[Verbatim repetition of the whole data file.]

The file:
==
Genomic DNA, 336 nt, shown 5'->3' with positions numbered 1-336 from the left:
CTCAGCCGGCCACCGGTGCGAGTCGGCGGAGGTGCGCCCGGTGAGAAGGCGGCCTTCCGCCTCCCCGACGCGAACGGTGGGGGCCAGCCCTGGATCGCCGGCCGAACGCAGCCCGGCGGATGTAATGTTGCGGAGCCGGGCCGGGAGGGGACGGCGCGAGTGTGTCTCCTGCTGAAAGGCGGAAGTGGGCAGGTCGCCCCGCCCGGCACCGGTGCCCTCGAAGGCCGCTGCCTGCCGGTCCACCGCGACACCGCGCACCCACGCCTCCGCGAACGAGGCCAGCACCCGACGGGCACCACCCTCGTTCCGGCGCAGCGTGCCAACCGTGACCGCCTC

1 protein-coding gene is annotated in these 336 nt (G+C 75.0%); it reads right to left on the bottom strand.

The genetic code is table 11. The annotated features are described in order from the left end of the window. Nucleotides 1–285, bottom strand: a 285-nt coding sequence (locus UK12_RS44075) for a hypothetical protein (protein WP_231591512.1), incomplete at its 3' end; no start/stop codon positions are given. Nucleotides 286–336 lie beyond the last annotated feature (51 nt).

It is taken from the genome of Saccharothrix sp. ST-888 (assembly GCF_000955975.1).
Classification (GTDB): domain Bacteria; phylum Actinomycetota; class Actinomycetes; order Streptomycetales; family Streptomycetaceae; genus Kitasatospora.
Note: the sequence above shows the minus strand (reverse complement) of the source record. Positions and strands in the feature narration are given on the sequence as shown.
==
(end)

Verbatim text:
Genomic DNA, 336 nt, shown 5'->3' with positions numbered 1-336 from the left:
CTCAGCCGGCCACCGGTGCGAGTCGGCGGAGGTGCGCCCGGTGAGAAGGCGGCCTTCCGCCTCCCCGACGCGAACGGTGGGGGCCAGCCCTGGATCGCCGGCCGAACGCAGCCCGGCGGATGTAATGTTGCGGAGCCGGGCCGGGAGGGGACGGCGCGAGTGTGTCTCCTGCTGAAAGGCGGAAGTGGGCAGGTCGCCCCGCCCGGCACCGGTGCCCTCGAAGGCCGCTGCCTGCCGGTCCACCGCGACACCGCGCACCCACGCCTCCGCGAACGAGGCCAGCACCCGACGGGCACCACCCTCGTTCCGGCGCAGCGTGCCAACCGTGACCGCCTC

1 protein-coding gene is annotated in these 336 nt (G+C 75.0%); it reads right to left on the bottom strand.

The genetic code is table 11. The annotated features are described in order from the left end of the window. Nucleotides 1–285, bottom strand: a 285-nt coding sequence (locus UK12_RS44075) for a hypothetical protein (protein WP_231591512.1), incomplete at its 3' end; no start/stop codon positions are given. Nucleotides 286–336 lie beyond the last annotated feature (51 nt).

It is taken from the genome of Saccharothrix sp. ST-888 (assembly GCF_000955975.1).
Classification (GTDB): domain Bacteria; phylum Actinomycetota; class Actinomycetes; order Streptomycetales; family Streptomycetaceae; genus Kitasatospora.
Note: the sequence above shows the minus strand (reverse complement) of the source record. Positions and strands in the feature narration are given on the sequence as shown.